Earlier on in the year, we visited Delamere Forest to complete the Stick Man trail and so when I heard that the Forestry Commission had created Gruffalo Child trails in various forests around the country, I knew the kids would want to go.
The Gruffalo’s Child is one of Eli’s favourite books (although for some reason he insists on calling it The Gruffalo’s Darling) and when I revealed the night before that we were going he was immediately brimming with excitement, chattering nine to the dozen and absolutely not going to sleep. In hindsight, I probably shouldn’t have waited until the kids were just going to bed…
Meg on the other hand was more concerned with a bigger question: what if we bumped into the Gruffalo?!
We arrived at Delamere Forest bright and early and met my parents who had
been coerced kindly agreed to accompany us.
I’m glad we went first thing as the day turned out to be beautifully mild and dry (although we got extremely muddy thanks to the recent wet weather) and by the time we had finished the trail at around 1pm, the forest was incredibly busy with families trying to make the most of the nice day!
As with the Stick Man trail, this is a self-led activity, although you can purchase an activity pack for £2 which contains some colouring pages and information as well as a little task for children to complete as they walk around.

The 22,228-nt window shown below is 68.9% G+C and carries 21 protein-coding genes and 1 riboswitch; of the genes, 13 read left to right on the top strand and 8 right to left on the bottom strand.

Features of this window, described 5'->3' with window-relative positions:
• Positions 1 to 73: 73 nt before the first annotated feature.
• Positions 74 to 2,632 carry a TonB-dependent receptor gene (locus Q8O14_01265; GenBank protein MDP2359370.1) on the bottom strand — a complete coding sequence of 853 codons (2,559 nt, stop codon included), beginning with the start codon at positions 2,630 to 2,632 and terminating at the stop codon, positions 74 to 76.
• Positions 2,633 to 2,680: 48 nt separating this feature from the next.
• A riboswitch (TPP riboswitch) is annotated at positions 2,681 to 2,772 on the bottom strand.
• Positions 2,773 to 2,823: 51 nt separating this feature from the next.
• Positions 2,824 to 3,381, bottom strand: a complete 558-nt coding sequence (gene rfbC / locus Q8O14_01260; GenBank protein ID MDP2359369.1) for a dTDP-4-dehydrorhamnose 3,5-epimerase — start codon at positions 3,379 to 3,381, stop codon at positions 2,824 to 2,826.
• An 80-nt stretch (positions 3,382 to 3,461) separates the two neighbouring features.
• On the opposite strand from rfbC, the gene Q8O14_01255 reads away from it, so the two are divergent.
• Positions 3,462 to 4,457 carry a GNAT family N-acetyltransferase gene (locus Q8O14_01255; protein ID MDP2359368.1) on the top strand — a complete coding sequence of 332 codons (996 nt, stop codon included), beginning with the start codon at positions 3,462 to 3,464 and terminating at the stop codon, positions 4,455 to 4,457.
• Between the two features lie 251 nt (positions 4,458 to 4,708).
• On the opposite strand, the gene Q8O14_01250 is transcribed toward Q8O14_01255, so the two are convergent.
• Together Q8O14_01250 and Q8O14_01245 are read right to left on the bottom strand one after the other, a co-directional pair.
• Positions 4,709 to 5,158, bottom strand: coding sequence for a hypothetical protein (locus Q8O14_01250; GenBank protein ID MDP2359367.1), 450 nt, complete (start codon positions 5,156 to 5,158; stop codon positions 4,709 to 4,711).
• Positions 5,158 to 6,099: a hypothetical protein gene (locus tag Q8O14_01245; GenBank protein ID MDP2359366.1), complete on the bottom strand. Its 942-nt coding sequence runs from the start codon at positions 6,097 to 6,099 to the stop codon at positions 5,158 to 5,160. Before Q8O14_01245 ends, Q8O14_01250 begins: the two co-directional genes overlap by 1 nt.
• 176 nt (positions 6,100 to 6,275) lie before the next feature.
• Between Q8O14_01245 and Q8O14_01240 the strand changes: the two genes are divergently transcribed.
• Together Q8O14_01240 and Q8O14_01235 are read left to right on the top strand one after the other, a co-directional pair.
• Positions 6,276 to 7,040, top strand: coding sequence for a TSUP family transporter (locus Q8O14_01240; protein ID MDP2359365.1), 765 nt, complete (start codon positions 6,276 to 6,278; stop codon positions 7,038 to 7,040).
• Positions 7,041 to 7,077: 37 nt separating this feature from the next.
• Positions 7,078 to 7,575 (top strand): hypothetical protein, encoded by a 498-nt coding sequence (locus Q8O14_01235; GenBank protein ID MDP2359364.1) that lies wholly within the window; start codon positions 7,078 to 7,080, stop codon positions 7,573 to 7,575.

The task involves spotting letters hanging from trees and at the end rearranging them to form a word. If you hand the sheet in you receive a little prize as well which is a nice touch. Both Meg and Eli really enjoyed this task and it was a great way to practice some phonics with Eli as well (ever on the lookout for an educational opp…)
You follow various signs which point the way and dotted around are little interactive boards which invite children to do various things such as listen to the wildlife around them…
…or pretend to be a tree.
There are also some well known characters hiding in the trees as you walk around, so you need to keep your eyes peeled!
We went off track at one point and discovered someone had created a den with some sticks. Immediately Meg and Eli were asking whether it was the Gruffalo’s den and went off to investigate.
Cue Grandad making some very Gruffalo sounding noises and trying to trick the children which they, naturally, thought was hilarious.
Best of all was that Delamere is one of the 15 sites (the trail is at 24 altogether) which has home to a 7ft wooden sculpture of the Gruffalo so we did get to find him after all.
Once we had completed the trail we trooped back to the Cafe to have some lunch and collect the prizes which went down very well.
We even stopped along the way to have a go at making our own shelter with Meg determined to find the biggest branch she could!
This is a great way to get children exploring nature, especially through the colder months. Although we were lucky enough to get a good day, as you can see, we ended up more than a little bit muddy (as evidenced by Eli below) but we all thoroughly enjoyed it.
You can find your closest trail here, and they are in place until February 2015.